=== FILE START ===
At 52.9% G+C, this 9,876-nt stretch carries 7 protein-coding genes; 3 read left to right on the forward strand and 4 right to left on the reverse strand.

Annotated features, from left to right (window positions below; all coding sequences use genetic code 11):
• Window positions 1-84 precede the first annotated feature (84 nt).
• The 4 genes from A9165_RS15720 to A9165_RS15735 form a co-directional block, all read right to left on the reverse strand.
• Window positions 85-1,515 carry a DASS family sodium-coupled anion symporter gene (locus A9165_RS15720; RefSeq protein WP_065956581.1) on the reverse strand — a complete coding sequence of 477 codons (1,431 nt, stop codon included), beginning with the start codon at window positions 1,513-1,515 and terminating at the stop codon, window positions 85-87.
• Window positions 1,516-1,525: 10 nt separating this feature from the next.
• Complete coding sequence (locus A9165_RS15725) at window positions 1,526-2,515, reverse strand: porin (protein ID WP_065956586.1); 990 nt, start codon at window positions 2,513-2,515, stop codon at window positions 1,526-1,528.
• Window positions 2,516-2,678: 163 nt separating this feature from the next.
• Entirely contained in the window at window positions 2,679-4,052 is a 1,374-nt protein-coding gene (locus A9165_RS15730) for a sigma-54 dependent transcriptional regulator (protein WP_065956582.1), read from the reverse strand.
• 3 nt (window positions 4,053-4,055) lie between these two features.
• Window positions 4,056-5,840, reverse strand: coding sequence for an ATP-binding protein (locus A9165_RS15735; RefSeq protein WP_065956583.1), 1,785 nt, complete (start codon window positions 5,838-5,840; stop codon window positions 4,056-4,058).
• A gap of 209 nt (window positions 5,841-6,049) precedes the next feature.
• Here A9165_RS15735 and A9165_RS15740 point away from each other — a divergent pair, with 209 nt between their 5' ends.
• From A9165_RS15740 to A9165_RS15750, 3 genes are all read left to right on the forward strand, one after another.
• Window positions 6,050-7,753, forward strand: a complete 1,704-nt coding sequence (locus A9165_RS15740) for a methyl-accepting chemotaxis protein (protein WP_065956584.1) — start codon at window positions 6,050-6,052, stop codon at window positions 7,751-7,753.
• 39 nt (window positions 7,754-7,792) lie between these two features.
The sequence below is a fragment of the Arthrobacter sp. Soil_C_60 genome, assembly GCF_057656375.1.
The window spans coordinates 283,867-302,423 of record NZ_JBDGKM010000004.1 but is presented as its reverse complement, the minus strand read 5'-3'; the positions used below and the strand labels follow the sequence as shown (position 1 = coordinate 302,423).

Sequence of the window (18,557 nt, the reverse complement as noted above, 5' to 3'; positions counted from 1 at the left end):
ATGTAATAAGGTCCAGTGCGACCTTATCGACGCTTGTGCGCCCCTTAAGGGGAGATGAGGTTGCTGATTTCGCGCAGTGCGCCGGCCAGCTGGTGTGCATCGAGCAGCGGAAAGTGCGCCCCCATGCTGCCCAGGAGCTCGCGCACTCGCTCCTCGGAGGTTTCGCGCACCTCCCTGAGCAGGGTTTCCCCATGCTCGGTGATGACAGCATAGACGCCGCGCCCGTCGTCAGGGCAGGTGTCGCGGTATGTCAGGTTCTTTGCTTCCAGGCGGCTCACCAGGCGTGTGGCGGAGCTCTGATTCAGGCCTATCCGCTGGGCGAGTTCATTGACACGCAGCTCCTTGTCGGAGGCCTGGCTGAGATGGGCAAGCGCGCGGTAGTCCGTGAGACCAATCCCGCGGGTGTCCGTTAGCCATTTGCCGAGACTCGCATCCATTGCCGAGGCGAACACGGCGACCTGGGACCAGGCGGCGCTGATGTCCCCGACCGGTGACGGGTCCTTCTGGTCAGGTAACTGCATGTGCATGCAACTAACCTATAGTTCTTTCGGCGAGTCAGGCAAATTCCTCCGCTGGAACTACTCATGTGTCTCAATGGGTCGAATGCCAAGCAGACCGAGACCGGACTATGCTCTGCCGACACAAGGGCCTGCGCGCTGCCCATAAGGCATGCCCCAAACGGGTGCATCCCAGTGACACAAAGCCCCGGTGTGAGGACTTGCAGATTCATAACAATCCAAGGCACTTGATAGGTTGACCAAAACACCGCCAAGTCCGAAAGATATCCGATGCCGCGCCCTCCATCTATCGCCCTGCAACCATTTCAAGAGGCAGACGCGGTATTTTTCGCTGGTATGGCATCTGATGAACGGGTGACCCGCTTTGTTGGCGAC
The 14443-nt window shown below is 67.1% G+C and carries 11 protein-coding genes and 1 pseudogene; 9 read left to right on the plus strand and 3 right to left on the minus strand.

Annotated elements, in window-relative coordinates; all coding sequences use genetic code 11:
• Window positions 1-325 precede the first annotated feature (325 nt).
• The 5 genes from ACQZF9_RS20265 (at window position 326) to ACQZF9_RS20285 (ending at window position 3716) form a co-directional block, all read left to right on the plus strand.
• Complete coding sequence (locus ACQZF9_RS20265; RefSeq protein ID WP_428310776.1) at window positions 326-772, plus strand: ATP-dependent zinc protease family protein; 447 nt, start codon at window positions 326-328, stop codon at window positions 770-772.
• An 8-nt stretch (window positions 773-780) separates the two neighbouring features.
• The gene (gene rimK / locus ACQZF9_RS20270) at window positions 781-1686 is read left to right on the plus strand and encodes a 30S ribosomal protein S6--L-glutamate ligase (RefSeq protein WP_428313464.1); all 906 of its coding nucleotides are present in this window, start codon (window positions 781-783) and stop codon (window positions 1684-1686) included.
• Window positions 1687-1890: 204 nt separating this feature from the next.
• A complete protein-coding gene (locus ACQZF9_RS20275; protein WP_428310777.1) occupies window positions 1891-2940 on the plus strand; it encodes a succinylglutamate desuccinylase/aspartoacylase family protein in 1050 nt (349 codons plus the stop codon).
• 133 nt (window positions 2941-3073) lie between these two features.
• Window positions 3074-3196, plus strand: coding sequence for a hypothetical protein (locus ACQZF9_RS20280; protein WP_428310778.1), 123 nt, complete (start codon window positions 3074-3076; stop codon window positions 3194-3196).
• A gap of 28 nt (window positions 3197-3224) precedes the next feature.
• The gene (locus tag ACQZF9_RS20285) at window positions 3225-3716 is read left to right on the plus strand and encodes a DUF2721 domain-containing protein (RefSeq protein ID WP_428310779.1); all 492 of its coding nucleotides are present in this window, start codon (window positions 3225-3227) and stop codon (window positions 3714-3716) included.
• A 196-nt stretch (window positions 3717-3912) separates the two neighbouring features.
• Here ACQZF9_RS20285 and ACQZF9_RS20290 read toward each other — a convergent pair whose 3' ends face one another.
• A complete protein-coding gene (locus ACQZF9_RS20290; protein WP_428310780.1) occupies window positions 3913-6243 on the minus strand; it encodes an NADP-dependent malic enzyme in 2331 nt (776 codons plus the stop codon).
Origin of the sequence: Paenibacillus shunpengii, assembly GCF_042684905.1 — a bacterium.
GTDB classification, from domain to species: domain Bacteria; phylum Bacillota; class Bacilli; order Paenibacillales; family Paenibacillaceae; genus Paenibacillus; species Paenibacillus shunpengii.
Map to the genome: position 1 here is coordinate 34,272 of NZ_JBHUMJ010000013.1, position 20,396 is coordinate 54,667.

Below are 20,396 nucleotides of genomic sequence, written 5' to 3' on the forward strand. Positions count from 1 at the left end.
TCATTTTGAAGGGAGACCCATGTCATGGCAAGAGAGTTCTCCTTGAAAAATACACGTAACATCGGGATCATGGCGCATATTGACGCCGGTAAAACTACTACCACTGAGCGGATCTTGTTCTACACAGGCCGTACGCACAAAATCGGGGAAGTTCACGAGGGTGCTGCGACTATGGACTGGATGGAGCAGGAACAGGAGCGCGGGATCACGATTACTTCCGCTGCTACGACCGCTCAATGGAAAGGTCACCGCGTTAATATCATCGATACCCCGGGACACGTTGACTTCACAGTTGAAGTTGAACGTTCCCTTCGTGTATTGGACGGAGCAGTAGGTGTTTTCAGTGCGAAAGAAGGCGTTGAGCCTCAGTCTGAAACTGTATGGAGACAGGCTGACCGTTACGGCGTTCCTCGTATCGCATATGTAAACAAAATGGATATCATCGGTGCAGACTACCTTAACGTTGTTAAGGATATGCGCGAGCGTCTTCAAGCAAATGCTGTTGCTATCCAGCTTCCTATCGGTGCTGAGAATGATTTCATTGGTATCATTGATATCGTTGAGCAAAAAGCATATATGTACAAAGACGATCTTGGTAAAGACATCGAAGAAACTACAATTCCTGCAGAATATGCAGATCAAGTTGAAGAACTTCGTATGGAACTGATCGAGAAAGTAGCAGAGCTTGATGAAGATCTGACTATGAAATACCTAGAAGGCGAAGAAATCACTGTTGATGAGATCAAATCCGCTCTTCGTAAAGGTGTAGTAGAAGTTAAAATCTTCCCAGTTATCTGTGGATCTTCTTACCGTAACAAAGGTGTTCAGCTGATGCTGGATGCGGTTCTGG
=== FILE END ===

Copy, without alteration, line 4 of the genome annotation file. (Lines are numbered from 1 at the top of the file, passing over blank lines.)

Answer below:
• The 4 genes from A9165_RS15720 to A9165_RS15735 form a co-directional block, all read right to left on the reverse strand.